If you ask any seasoned Washingtonian about their experience with Agora’s DuPont location, you’ll likely receive a myriad of praise for the longstanding Mediterranean mezze restaurant. After many years (and I’m sure countless requests), Agora finally expanded and opened a sophisticated second location in Tysons Corner, Virginia over the summer. We were impressed with the restaurant when we were invited in for the opening, so we gladly accepted their offer to host us for brunch!
The Tysons location is the polar opposite of the party brunch atmosphere at the DuPont location – and I mean that in the best way possible. The vibe is opulent and calm, with natural light shining in through floor-to-ceiling windows and ornate Turkish furniture that varies in color and shape.
My friend Marco and I immediately noticed the differences in food choices between the Tysons and DuPont locations. Our waiter echoed our sentiments and said in Virginia, they want to serve more Turkish fare. So, he began our experience with a sampler of traditional Turkish and Mediterranean spreads. Our plate included six spreads: labneh, htipiti, cacik, baba ganouj, hummus, and taramosalata.
If you’re looking for an introduction to Turkish food, this is a great dish to start with. Each dip was uniquely spiced and varied in texture. The house-made pita we were given to dip everything into was light, warm, and crisp. Cacik, which is a mixture of strained yogurt, cucumber, mint, garlic and olive oil, was my favorite while Marco immediately awarded htipiti, the feta cheese and roasted red pepper dip, as the best from the bunch sampler.
Our server brought out their traditional Bloody Mary and the Istanbul Bey, which is a blend of jalapeño tequila, passionfruit, pineapple, and lime. The Istanbul Bey has a pleasant bite with each sip, but is not sugar-laden despite being comprised of two fruit juices. A chili-lined rim contributed to the heat in the cocktail, and the aftertaste of lime acted like a palate cleanser in between bites.
Next up were the truffled deviled eggs, which were my favorite plate of the afternoon. They were creamy and topped with truffle oil that seemed to intensify with each bite. Truffle oil can be overpowering, but in this dish, they just added depth of flavor. We found ourselves taking smaller bites to maximize our time with these tastes!
Before our main course, we were treated to one more appetizer: sucuklu pide, a delightful flatbread composed of Turkish beef sausage, mozzarella, and pesto. Bubbly, cheesy, and unlike any other flatbread I’ve sampled, the crust was delicate yet crisp and crunchy around the edges. The sausage was spicy, but well-placed throughout the dish so you tasted more than just meat in a sea of melted cheese.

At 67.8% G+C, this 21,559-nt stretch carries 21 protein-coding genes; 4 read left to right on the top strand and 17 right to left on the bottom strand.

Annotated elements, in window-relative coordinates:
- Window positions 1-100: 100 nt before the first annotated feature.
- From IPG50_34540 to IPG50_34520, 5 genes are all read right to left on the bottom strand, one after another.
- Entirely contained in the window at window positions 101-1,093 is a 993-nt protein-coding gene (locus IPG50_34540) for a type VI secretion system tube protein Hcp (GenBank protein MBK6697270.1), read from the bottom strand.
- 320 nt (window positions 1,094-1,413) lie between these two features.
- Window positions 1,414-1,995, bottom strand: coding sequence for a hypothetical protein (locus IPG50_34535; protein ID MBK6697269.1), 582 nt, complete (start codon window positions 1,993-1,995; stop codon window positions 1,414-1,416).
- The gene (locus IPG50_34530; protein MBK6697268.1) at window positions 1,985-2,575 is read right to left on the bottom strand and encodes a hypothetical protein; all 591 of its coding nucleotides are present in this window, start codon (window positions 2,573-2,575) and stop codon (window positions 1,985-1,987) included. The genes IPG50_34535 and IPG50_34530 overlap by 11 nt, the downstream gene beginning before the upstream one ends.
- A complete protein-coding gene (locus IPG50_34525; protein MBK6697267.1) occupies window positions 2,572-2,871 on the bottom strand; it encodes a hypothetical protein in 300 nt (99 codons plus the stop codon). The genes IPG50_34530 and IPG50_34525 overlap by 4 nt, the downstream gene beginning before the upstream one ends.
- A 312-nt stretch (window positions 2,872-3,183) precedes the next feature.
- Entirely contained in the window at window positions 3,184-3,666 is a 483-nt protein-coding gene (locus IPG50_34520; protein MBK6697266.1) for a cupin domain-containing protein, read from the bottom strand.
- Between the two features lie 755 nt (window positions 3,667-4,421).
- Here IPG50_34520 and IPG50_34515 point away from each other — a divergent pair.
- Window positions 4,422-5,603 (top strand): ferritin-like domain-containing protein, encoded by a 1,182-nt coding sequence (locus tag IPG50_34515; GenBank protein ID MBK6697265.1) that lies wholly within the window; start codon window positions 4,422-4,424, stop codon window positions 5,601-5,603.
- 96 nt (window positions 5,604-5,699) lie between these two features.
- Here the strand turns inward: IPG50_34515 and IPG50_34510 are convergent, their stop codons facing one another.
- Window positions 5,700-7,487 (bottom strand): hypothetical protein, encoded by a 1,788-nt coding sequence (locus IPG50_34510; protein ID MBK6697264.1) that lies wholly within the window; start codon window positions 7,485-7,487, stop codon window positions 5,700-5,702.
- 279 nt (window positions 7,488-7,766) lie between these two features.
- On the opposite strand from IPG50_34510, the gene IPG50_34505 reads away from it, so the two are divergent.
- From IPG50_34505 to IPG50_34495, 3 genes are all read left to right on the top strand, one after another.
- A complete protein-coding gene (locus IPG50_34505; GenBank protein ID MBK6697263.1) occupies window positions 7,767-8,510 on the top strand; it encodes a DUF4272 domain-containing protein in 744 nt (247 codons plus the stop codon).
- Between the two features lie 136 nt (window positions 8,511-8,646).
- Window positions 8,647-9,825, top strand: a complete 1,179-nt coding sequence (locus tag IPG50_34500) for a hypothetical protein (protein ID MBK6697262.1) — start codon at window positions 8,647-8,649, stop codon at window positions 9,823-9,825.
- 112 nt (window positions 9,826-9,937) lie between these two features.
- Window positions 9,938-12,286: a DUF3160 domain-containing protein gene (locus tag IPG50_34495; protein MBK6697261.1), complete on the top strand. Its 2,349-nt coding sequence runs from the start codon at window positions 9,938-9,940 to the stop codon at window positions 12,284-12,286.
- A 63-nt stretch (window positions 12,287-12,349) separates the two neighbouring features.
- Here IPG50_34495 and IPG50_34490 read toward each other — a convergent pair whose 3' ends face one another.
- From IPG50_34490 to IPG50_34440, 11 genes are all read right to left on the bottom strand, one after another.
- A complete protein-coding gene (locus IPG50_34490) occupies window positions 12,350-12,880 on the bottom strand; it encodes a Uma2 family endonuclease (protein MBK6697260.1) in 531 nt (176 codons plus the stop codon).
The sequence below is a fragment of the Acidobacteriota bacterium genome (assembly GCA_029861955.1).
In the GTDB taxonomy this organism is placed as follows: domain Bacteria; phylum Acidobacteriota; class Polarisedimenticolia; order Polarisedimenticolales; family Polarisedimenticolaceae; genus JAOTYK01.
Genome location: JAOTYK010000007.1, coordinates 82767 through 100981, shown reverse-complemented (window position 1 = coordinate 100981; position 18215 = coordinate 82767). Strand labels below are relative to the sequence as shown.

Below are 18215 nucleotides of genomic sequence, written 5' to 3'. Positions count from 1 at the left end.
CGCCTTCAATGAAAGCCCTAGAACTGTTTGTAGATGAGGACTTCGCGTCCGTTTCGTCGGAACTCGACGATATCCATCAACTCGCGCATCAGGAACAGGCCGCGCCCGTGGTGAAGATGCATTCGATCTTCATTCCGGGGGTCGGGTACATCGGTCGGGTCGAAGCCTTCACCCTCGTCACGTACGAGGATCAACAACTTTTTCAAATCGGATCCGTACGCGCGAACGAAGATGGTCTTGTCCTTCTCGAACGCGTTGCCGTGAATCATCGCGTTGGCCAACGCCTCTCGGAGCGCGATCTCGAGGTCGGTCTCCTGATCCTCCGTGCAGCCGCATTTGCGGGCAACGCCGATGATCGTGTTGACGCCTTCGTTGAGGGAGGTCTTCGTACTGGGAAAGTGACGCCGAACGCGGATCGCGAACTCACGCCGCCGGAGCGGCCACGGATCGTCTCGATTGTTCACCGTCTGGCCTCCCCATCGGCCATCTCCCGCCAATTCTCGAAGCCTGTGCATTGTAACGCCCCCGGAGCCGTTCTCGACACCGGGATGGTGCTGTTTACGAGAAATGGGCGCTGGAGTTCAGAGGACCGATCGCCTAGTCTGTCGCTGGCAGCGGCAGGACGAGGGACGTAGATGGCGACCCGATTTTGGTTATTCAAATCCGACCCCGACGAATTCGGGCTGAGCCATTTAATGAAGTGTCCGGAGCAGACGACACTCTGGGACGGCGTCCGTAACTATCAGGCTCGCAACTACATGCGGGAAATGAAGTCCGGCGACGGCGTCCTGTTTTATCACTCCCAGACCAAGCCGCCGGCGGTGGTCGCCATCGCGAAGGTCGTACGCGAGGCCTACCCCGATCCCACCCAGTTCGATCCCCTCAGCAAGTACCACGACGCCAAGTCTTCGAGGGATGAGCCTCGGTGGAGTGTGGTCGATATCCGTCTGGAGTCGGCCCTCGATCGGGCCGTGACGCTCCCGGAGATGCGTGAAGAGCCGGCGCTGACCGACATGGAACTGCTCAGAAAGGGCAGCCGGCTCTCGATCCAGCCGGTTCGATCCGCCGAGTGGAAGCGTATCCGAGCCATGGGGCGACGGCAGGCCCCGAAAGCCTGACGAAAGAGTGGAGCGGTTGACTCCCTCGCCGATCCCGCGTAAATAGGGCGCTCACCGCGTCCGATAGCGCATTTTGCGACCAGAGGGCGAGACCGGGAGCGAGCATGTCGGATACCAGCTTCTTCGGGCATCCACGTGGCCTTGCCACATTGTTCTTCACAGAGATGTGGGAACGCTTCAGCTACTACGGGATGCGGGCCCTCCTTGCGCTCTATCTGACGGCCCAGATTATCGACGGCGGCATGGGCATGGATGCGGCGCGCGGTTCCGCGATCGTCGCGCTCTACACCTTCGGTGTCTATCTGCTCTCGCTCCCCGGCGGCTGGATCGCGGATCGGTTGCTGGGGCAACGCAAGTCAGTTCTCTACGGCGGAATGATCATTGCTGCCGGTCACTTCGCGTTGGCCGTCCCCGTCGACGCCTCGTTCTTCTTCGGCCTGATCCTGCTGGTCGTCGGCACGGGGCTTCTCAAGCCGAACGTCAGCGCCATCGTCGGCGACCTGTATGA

Marco and I both had our eyes on the “Santorini” and the “Mediterranean gin & tonic,” so those were our next cocktail orders. Both visually appealing, the Santorini was refreshing, deceivingly tart and perfect for sipping on a warm summer afternoon. I appreciated the addition of sparkling wine to the rosé, as the drink felt like a spritzer.
Our entrée was a diverse array of egg-based dishes that truly proved how versatile one ingredient can be. For those who have never tried cilbir, I encourage you to become acquainted with it pronto. Made of poached eggs, yogurt, sumac, oregano, and spicy oil, it’s the perfect savory treat that leaves you wondering how you can recreate it when cravings hit. There’s a liberal topping of spices that – when broken within the egg yolk and yogurt – create a sauce that we decided could moonlight as a topping on a meat platter.
The following two are longstanding brunch favorites that Agora has simply improved for their consumer. Our salmon eggs Benedict and Manchego omelet each came with a generous serving of potatoes, and Marco especially loved how thinly sliced our fish was. The hollandaise was especially citrusy. We think the chef must have grated fresh lemon zest as the sauce was blending. The eggs were fluffier than usual and made a great bed for the fresh Manchego, basil and tomatoes.
Our dessert was better than expected and the perfect ending to a great meal. A simple greek yogurt parfait with fresh berries, granola, and honey joined our brioche bread French toast topped with baklava syrup, more berries and whipped cream. Just like the eggs, it’s incredible to see the culinary team at Agora manipulate an ingredient like yogurt into several tantalizing plates. The yogurt served as a blank canvas for the fruit and granola to shine, and natural sugars from the berries generated a syrup that integrated well with the honey. The French toast was thick and could have been mistaken for a tres leches cake given how moist the inside was. However, the airy whipped cream and the syrup were both adequate portions that didn’t take away from the notes of citrus and custard in the toast.
The Bitches say: five Champagne flutes
Tysons Corner may not have the liveliest nightlife, but the addition of Agora gives Northern Virginia considerable credibility as an extension of D.C.’s diverse food scene.
Agora Tysons serves brunch Saturday and Sunday from 11 a.m. – 3 p.m.